Simpler guides (like wrapping tape around a file) can overbevel, because they lift the inboard side of the cutting tool a set amount, and leave the outboard side free. That SVST tool - in addition to having a lift away from the edge - has a set of black plastic feet that sit on the base near the edge, and a metal shelf that extends beyond the edge and supports the cutting tool. Unlike cheaper tools, it's supposed to be made with sufficient precision so that the file (or other tool) won't cut the edge (or the base) beyond the desired bevel. The tool simply stops cutting once the limit is reached. If you used a half-degree guide on an edge that's already beveled one degree, it wouldn't do anything: the cutting tool wouldn't even touch the edge.

 

From the first photo, it's not super clear what's happening to your base there. It's possible (?) that the "stripe" into the PTex is actually the result of the plastic feet of the guide rubbing against the base. That could happen if you press down hard on the guide. Don't do that. Generally, you don't want to bear down very heavily on anything. "Let the  tool do the work," as they say.

 

It's also possible that you're bowing the diamond stone slightly, That's possible with quite a bit too much pressure. But - if you were doing that - I'd more expect to see it affecting the base halfway between the edge and inboard support, rather than that close to the edge. I suppose the slight concavity in the middle might make it miss there while still contacting the base closer to the edge, but that still seems less likely.



 


Edited by Atomicman - 2/14/12 at 12:02pm
post #13 of 17

Possibly he's letting the guide lift off the ski, or the stone lift off the guide, a little bit on the inboard side (the metal crosspiece)?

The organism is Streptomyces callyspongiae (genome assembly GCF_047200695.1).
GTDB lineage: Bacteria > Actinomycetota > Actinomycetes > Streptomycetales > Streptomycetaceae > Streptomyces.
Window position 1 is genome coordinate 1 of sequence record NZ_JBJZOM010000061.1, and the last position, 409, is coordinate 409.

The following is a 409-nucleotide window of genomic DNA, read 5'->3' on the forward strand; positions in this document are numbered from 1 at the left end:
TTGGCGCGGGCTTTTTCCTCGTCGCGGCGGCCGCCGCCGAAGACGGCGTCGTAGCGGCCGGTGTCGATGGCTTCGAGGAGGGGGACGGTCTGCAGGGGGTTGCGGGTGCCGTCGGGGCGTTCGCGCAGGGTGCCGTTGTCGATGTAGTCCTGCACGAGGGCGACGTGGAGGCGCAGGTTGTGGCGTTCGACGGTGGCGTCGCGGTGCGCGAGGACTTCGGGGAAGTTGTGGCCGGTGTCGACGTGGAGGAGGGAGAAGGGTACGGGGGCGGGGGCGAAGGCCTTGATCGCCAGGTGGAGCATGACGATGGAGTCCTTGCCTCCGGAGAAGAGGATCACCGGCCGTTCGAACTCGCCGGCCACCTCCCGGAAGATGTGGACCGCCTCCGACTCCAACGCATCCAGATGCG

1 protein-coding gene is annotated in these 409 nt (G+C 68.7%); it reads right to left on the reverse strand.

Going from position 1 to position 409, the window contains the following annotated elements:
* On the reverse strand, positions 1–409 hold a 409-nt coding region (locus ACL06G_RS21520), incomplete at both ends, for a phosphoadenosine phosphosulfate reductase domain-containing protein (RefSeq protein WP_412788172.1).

The photo of the base is a bit hard to interpret. If he's simply overbeveling, he's overbeveling a lot: the portion of the base that seems to have been affected (somehow) extends in quite far. That makes me think it's something else.

 

It's hard to see how the stone could really hit the ski base there, unless something's out of whack. It's pretty much exactly where the feet are.


Edited by sjjohnston - 2/14/12 at 1:50pm
post #14 of 17
Quote:
Originally Posted by renenkel View Post


Of course, that makes sense!  Yeah, it looks like the edge is already beveled all the way to the plastic, so of course you can't take of more without taking some plastic too.  Duh!  I guess I was having a blond moment redface.gif  Thanks for the enlightenment.  I think I'm awake now (well, almost) smile.gif

 

Does that mean when you first set the base edge bevel after having the bases ground flat, you shouldn't bevel the edge all the way to where it meets the p-tex, to allow for future touch-ups (removing nicks, corrosion, etc.)?

 


What determines how quickly the edge engages when the ski is tipped is not actually the angle but the distance between the edge and the snow.  An edge beveled at 1 degree for the full width of the metal will leave the edge a certain distance above the snow.  If you bevel half the width of the metal at 1 degree the edge will behave like 1/2 degree.  (of course all of this only matters on very hard snow--if the snow has any give the edge will already be engaged with the ski flat.) The Tognar web site gives the same advice as DanoT--after the base is ground and the base and side edges are set just polish the side edges as necessary.  (of course WC racers don't have to deal with rocks, do they--I use a file on the side edges to get rid of burrs--but as little as possible--you only have so much edge.)